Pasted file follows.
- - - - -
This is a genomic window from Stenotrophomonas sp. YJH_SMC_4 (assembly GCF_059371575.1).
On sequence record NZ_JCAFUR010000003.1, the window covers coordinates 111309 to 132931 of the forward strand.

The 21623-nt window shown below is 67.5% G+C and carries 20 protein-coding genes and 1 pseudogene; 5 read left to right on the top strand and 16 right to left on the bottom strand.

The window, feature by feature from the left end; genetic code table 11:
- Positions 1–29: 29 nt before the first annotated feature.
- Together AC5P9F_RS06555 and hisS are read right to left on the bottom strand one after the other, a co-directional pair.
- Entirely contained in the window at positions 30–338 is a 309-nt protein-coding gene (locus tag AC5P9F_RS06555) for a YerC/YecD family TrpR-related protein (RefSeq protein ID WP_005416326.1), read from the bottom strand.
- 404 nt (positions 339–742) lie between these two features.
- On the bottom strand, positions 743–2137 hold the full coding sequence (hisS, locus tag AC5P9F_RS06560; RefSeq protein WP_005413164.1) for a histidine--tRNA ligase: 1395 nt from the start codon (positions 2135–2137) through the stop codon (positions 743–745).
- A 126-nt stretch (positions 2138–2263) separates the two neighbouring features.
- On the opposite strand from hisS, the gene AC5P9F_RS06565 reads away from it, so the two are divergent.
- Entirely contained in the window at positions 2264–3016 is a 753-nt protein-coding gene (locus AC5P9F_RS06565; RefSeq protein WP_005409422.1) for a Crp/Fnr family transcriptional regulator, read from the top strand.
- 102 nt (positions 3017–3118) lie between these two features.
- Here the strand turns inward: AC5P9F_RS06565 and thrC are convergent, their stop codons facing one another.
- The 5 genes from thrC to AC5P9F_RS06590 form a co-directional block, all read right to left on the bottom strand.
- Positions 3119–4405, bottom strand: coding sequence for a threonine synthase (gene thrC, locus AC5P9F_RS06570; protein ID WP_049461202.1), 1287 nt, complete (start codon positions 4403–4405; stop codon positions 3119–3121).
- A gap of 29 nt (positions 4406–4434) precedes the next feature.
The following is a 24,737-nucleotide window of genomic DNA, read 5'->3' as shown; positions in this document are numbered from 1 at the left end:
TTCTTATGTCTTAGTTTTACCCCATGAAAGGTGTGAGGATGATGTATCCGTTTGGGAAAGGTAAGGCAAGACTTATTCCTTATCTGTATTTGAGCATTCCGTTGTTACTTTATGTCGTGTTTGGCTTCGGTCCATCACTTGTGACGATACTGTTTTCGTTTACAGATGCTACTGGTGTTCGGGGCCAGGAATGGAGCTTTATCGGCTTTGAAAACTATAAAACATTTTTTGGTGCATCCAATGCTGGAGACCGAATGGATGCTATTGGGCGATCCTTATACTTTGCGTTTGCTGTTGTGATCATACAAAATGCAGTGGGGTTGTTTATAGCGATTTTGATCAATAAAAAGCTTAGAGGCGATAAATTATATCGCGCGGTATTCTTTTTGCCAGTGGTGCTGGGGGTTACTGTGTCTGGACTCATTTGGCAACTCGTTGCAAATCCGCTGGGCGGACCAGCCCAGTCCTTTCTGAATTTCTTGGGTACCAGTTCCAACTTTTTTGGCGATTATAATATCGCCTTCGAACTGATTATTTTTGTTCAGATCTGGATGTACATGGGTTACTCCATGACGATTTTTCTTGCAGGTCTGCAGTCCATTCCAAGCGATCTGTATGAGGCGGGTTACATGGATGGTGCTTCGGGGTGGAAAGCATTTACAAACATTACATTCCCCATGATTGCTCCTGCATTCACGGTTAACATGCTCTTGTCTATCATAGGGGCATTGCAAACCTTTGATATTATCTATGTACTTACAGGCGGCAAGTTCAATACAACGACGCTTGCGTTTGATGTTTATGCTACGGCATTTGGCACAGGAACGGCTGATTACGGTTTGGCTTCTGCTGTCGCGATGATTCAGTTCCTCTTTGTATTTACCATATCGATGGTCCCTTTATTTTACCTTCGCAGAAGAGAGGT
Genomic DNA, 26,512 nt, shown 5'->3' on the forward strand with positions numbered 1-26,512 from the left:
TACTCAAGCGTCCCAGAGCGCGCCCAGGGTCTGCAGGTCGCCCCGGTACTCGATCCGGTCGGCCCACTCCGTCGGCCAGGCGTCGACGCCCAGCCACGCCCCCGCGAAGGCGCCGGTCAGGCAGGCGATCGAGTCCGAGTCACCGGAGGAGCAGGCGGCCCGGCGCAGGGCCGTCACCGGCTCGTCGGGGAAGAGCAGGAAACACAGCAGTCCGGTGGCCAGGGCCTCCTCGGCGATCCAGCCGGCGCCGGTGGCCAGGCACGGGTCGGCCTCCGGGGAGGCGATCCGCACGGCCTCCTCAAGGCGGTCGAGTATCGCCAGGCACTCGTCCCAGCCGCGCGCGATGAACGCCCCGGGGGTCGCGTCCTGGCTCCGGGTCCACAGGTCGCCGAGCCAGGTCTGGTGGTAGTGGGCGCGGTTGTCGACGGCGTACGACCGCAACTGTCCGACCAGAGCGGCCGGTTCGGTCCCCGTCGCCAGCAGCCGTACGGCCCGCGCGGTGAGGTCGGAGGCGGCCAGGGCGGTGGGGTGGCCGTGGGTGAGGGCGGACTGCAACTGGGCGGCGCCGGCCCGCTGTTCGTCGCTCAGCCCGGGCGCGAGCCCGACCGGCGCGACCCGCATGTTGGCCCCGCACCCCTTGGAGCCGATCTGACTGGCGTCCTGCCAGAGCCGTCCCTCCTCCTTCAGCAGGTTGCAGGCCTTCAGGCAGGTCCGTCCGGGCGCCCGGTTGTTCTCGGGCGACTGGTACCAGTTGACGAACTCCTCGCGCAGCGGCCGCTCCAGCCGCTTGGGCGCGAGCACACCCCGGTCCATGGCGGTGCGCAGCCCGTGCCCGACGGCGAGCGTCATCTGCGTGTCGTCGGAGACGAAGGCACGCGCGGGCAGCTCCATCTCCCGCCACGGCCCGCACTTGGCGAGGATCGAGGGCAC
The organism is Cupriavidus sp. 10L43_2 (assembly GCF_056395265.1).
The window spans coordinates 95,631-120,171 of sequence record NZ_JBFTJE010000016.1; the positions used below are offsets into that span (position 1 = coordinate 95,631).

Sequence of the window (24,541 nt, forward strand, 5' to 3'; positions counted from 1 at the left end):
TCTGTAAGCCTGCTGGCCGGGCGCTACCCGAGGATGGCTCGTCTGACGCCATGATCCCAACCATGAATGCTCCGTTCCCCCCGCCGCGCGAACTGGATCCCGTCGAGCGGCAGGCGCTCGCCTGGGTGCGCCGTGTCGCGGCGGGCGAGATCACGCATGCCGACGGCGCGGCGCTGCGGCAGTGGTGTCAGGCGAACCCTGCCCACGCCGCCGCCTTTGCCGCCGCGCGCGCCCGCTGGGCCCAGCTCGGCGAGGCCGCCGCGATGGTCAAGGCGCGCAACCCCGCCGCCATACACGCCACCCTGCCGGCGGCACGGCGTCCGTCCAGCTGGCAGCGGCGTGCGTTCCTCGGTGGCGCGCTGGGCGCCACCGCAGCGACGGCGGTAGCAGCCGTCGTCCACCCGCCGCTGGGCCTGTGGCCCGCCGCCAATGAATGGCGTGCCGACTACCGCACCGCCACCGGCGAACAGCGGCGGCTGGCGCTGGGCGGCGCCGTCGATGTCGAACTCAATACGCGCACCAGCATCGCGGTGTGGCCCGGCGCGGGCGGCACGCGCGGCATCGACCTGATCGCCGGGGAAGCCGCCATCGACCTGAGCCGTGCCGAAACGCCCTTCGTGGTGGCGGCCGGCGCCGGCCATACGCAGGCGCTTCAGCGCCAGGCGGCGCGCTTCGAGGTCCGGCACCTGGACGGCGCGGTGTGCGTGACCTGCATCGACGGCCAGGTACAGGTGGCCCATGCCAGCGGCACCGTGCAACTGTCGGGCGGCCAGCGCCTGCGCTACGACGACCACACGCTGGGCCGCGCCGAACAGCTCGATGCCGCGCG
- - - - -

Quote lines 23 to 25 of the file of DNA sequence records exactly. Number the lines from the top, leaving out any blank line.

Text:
The window spans coordinates 95,631-120,171 of sequence record NZ_JBFTJE010000016.1; the positions used below are offsets into that span (position 1 = coordinate 95,631).

Sequence of the window (24,541 nt, forward strand, 5' to 3'; positions counted from 1 at the left end):
TCTGTAAGCCTGCTGGCCGGGCGCTACCCGAGGATGGCTCGTCTGACGCCATGATCCCAACCATGAATGCTCCGTTCCCCCCGCCGCGCGAACTGGATCCCGTCGAGCGGCAGGCGCTCGCCTGGGTGCGCCGTGTCGCGGCGGGCGAGATCACGCATGCCGACGGCGCGGCGCTGCGGCAGTGGTGTCAGGCGAACCCTGCCCACGCCGCCGCCTTTGCCGCCGCGCGCGCCCGCTGGGCCCAGCTCGGCGAGGCCGCCGCGATGGTCAAGGCGCGCAACCCCGCCGCCATACACGCCACCCTGCCGGCGGCACGGCGTCCGTCCAGCTGGCAGCGGCGTGCGTTCCTCGGTGGCGCGCTGGGCGCCACCGCAGCGACGGCGGTAGCAGCCGTCGTCCACCCGCCGCTGGGCCTGTGGCCCGCCGCCAATGAATGGCGTGCCGACTACCGCACCGCCACCGGCGAACAGCGGCGGCTGGCGCTGGGCGGCGCCGTCGATGTCGAACTCAATACGCGCACCAGCATCGCGGTGTGGCCCGGCGCGGGCGGCACGCGCGGCATCGACCTGATCGCCGGGGAAGCCGCCATCGACCTGAGCCGTGCCGAAACGCCCTTCGTGGTGGCGGCCGGCGCCGGCCATACGCAGGCGCTTCAGCGCCAGGCGGCGCGCTTCGAGGTCCGGCACCTGGACGGCGCGGTGTGCGTGACCTGCATCGACGGCCAGGTACAGGTGGCCCATGCCAGCGGCACCGTGCAACTGTCGGGCGGCCAGCGCCTGCGCTACGACGACCACACGCTGGGCCGCGCCGAACAGCTCGATGCCGCGCG